ALEXANDER WILLIAMS, Jr., District Judge.
Pending before the Court are Petitioner's (1) Motion To Vacate, Set Aside, or Correct Sentence Pursuant to 28 U.S.C. § 2255 ("Motion to Vacate") and (2) Supplement to Motion to Vacate, Set Aside, or Correct Sentence Pursuant to 28 U.S.C. § 2255 ("Supplement"). The Court has carefully reviewed the record in connection with these Motions. For the following reasons, the Court DENIES said Motions.
I. FACTUAL AND PROCEDURAL BACKGROUND
Based on his participation in a Web-based bulletin board that offered child pornography ("Country Lounge"), on August 30, 2010, Petitioner was indicted for one count of Conspiracy to Advertise Child Pornography in violation of 18 U.S.C. § 2251(e), one count of Conspiracy to Transport Child Pornography in violation of 18 U.S.C. § 2252(b)(1), seven counts of Receipt of Child Pornography in violation of 18 U.S.C. § 2252(a)(2), and one count of Possession of Child Pornography in violation of 18 U.S.C. § 2252(a)(4)(B). Doc. No. 1. In September 2011, Petitioner executed a plea agreement ("Agreement") and Statement of Facts ("Attachment A"). Doc. Nos. 32, 32-1. In the Agreement, Petitioner agreed to plead guilty to Count II of the Indictment, namely, one count of Conspiracy to Transport Child Pornography in violation of 18 U.S.C. § 2252(a)(1) and (b)(1).
According to Attachment A, from December 2006 to August 2008, Petitioner and others conspired to operate County Lounge, which was a secure website through which people traded images of child pornography. Petitioner was the "Root Administrator" and "day-to-day manager" of Country Lounge. Members of Country Lounge would primarily post non-child pornographic images that could be viewed on the board itself as preview images, with accompanying hyperlinks to the actual child pornographic content they wanted to share. Although one of County Lounge's purported rules stated that members should neither post links to nor request child pornography as defined under U.S. law and that members who violated this rule would be banned, the main purpose of Country Lounge was to facilitate the trading of images of child pornography and all members were expected to actively post new child pornographic material.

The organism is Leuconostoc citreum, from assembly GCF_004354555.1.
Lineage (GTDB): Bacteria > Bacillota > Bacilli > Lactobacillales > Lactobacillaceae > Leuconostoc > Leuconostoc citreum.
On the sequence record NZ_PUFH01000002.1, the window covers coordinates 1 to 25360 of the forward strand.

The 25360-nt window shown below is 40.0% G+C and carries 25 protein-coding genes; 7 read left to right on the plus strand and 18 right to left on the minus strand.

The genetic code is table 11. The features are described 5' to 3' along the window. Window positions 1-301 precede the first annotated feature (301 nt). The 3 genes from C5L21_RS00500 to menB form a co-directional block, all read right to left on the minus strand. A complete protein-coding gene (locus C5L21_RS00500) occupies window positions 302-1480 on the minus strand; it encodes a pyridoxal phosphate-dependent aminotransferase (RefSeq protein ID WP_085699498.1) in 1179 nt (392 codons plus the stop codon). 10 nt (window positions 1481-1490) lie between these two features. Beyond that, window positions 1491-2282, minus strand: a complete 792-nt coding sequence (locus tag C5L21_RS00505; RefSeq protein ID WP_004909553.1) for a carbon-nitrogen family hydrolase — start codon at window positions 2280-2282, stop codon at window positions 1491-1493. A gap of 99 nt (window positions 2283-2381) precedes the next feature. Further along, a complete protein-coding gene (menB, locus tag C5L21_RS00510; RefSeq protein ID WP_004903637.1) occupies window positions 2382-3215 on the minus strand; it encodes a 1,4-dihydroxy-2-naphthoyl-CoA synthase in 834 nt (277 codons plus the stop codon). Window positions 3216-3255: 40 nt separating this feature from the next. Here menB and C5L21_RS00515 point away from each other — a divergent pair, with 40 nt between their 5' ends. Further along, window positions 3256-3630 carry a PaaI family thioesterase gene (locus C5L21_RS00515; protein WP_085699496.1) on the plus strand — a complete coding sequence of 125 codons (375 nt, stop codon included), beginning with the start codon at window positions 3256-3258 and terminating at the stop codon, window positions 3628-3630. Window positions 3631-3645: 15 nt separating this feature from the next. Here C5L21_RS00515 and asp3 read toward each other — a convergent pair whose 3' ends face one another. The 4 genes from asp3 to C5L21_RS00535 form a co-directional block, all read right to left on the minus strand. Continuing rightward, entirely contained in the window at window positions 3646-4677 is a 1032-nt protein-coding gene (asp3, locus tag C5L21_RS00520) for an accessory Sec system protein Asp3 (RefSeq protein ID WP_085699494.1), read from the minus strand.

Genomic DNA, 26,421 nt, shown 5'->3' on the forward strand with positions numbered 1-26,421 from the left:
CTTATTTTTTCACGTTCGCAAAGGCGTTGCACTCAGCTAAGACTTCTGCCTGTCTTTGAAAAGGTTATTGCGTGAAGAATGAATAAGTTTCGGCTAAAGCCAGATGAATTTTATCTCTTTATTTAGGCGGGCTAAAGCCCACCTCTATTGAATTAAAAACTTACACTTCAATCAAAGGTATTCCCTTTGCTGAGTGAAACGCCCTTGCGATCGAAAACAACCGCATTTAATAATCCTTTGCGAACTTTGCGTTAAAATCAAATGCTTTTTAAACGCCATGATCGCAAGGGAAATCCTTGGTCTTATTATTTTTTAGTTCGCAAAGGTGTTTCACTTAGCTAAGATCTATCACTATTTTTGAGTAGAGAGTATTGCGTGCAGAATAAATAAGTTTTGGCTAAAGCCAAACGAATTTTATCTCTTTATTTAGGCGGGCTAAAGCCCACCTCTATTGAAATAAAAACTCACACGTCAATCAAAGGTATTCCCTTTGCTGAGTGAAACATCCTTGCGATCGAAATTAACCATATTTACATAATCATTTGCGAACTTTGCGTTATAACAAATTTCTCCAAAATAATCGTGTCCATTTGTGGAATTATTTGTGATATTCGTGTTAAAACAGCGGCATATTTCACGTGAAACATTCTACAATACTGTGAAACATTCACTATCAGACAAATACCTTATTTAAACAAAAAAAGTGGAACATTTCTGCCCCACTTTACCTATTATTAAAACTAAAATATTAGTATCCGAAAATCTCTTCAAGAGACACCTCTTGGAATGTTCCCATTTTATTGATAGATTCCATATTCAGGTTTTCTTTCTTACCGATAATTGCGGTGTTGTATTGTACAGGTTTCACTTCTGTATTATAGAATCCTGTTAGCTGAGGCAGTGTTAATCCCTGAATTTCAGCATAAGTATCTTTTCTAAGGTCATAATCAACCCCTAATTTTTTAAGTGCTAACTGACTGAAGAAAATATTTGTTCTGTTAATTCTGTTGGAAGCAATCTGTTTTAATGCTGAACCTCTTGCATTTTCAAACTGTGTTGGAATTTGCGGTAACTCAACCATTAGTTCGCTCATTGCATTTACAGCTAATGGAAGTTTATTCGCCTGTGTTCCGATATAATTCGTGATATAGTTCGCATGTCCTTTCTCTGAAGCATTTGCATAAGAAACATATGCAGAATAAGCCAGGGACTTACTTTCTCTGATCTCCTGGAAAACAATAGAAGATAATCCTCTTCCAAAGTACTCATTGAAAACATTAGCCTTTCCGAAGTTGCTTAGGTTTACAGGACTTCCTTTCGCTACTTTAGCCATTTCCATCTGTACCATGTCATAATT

In August 2008 or thereabouts, law enforcement officials seized County Lounge and a forensic examination of it was performed. Based on the examination, the officials accessed between 10 and 150 images of child pornography from links that remained active at the time of seizure. In November 2009, agents from the Department of Homeland Security Immigration and Customs Enforcement executed a search warrant on the Petitioner's residence and removed three hard drives. A forensic examination of these items revealed that they contained approximately 150 images of child pornography. All of these images involved prepubescent minor girls engaged in the lascivious exhibition of the genitals or pubic area.
On or about January 26, 2012, the Court adjudged Petitioner guilty of Count II (Conspiracy to Transport Child Pornography) and sentenced him to, inter alia, 120 months in prison. Doc. No. 42. Approximately one year later, Petitioner filed a Motion to Vacate, Set Aside, or Correct Sentence Pursuant to 28 U.S.C. §2255 and an accompanying 56-page memorandum in support ("Motion to Vacate"). See Doc. No. 56. Mindful of its obligation to construe pro se filings liberally, the Court has gleaned the following material arguments from Petitioner's somewhat disjointed Motion to Vacate:
i. Petitioner's counsel failed to communicate with him and failed to obtain certain evidence from the United States, such as a digital database of the website showing its entire content;
ii. The United States committed a Brady violation by failing to turn over a Country Lounge forum titled "Humiliation Nation, " which Petitioner alleges would have shown that the purported rule against child pornography was vigorously enforced;
iii. Had the United States turned over exculpatory evidence and Petitioner's counsel done his due diligence, the evidence would have shown that the United States could not have proved the elements of the offense;
iv. Although Country Lounge contained links to Russian females under 18, these links were images to "child erotica, " and the DOJ stated in 2000 and 2002 that child erotica did not constitute child pornography;
v. The Indictment was based on information obtained in violation of Petitioner's Fourth Amendment right to be free from unreasonable searches and seizures;
vi. The United States should have turned over the affidavit of a coconspirator that was used to indict Petitioner, and Petitioner's counsel should have made greater efforts to acquire this document; this affidavit would have shown that the coconspirator was biased against Petitioner, presumably because he was seeking to forge a cooperation deal with prosecutors;
vii. The United States deliberately overcharged Petitioner and publicly disseminated embarrassing information to coerce him to plead guilty, and Petitioner's counsel aided these ...